Battling Stress when Moving to a New Country like Mexico

 

Battling Stress when Moving to a New Country like Mexico

The U.S. Department calculates that there are around nine million Americans living abroad, a significant increase from just four million in 1999. Meanwhile, a recent survey by money transfer company, TransferWise, stated that 35% of Americans said they would consider leaving the U.S., for three main reasons: better quality of life, a lower cost of living, and the chance to gain new experiences. Moving is seen by many as an opportunity to attain a more affordable education, lower taxes, and more affordable health care, but what many don’t realize is that a move can be a stressful life experience – and could potentially cost more than they had originally budgeted for.

Why is Moving so Stressful?

Moving to a new country is a source of stress for many reasons. It involves building brand new social networks and researching everything from healthcare to schools for children, neighborhoods, customs and etiquette, and the like. Moving to a country like Mexico may also necessitate learning a new language – which can be as entertaining as it is stressful if you aren’t learning at the pace you hoped. The practical aspects of a move can also cause anxiety. For instance, you may wonder whether or not to move your furniture or simply buy new items in Mexico. Moving with family pets and little children may also add extra stress into the equation, since you may need to take special precautions or measures to ensure all goes smoothly.

Facing Financial Stressors

The cost of living is considerably lower in Mexico, which is great news for your finances long-term. However, immigration costs alone will set you back around $1,500. As far as moving is concerned, there are firms which specialize in moving appliances and furniture to Mexico though you will need to set aside around $5,000 for this service. Stressors go beyond the actual cost of moving and extend the need to possibly sell property, cancel insurance plans, and the like. Take your time and make financial decisions slowly. Conduct all the research you need to, seek advice from a trusted financial advisor, and carefully weigh up all the pros and cons of moving.

Reducing Health Stressors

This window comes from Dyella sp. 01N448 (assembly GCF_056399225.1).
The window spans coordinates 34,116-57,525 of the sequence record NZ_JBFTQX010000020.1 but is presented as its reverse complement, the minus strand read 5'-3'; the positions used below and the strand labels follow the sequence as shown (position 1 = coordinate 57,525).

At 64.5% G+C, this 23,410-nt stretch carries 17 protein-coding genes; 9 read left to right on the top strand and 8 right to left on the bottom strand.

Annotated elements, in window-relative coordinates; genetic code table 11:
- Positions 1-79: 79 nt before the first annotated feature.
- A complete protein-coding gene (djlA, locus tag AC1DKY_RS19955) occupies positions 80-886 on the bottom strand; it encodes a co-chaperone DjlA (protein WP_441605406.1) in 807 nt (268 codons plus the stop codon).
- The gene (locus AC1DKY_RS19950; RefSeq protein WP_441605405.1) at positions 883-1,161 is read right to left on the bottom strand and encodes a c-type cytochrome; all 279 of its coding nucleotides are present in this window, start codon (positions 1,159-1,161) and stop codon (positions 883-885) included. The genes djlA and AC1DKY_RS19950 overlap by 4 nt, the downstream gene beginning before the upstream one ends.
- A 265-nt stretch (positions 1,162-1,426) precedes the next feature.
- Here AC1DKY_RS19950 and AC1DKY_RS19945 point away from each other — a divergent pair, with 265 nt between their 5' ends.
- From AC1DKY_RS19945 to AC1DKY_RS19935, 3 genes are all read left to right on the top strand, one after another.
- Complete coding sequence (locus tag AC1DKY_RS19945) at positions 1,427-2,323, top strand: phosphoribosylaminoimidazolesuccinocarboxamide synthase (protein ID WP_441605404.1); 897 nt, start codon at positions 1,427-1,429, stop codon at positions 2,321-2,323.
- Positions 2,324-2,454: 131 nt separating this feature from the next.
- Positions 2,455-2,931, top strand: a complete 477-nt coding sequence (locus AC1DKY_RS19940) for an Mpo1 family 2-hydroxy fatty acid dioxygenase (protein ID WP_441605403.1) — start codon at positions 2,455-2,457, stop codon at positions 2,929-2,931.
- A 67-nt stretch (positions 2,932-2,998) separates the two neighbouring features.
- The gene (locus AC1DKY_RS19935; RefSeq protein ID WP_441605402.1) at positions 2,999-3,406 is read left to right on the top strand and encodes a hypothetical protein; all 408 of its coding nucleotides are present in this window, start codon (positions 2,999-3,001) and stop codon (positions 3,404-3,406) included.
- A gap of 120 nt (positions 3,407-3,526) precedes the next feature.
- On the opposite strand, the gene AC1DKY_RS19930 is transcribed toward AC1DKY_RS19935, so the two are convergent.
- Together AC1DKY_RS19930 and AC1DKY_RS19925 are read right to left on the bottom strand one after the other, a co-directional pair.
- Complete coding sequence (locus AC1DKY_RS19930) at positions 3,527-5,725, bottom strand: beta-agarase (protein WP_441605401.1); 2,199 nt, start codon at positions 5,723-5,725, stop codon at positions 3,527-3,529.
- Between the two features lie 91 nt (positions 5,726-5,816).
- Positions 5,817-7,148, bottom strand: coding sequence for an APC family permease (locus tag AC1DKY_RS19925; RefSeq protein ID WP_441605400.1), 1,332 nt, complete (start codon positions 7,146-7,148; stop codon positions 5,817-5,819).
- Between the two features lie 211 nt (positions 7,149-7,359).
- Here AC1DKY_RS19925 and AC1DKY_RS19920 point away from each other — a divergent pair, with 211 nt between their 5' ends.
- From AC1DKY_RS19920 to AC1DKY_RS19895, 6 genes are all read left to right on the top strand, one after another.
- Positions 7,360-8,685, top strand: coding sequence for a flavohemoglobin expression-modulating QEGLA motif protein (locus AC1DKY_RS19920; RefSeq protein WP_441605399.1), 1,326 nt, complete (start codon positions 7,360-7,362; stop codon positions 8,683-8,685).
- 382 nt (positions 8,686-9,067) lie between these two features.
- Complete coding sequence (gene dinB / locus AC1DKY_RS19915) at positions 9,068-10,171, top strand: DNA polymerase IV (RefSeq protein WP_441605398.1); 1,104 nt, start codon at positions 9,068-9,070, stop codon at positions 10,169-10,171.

If you have either a temporary or permanent residence in Mexico, you can apply for the Mexican public healthcare system (the Instituto Mexicano de Seguro Social or IMSS), but you will still need to ensure you are covered or be prepared to pay out-of-pocket for necessary services such as dental care, preventive care, and maternity care. The good news is that dentistry costs significantly less than in the U.S., which is one of the reasons why many Americans travel south of the border. Even if you are enrolled in the public healthcare system, you will still need to pay upfront for services, though you will be reimbursed for up to 80% of what you have paid out. Be aware that your IMSS coverage will need to be renewed annually for a fee of around $400 per year. Also, note that the IMSS does not cover pre-existing conditions. Many expats in Mexico have private insurance despite being enrolled in the IMSS, to reduce waiting periods and to have easier access to specialists. The amount you will have to pay very much depends on your age and health risks. Expect to pay between around $1,500 and $20,000. Before making a decision, obtain quotes from various insurance companies, to ensure you obtain as wide a coverage as possible for your dollar.

Building New Social Networks

Once financial and practical considerations are underway and you have arrived in Mexico, find local expat groups in your local area. Those who have moved before you will give you all the vital information you need, including information on interesting areas to live in, schools, sports installations for adults and kids, etc. Expats will also provide an opportunity for new friendships that will undoubtedly prove to be a vital source of support when you most miss home.

Fighting Stress Proactively

There are many steps you can take from a health stance to reduce stress. A sound Mediterranean-style diet comprising healthy proteins, Omega-3 fats, seasonal produce, and nuts, will go a long way towards keeping your immune system in good working order. Exercise is also key, with a bevy of studies showing the important role it plays in stress reduction. Finally, holistic activities such as yoga and meditation have been found to reduce (stress hormone) cortisol levels in a host of studies.
Any big move is exciting yet stressful all at once. Once research is conducted, and financial decisions are made, it is vital to make  stress reduction a priority. Sleep well, exercise regularly and take part in holistic, mindfulness-based practices to improve mood and vitality and to keep illness at bay. Finally, try to be sociable and meet other expats, whose knowledge and experience will be invaluable when it comes to setting you on the right path.

Jenny Holt <jennyholtwriter@gmail.com>

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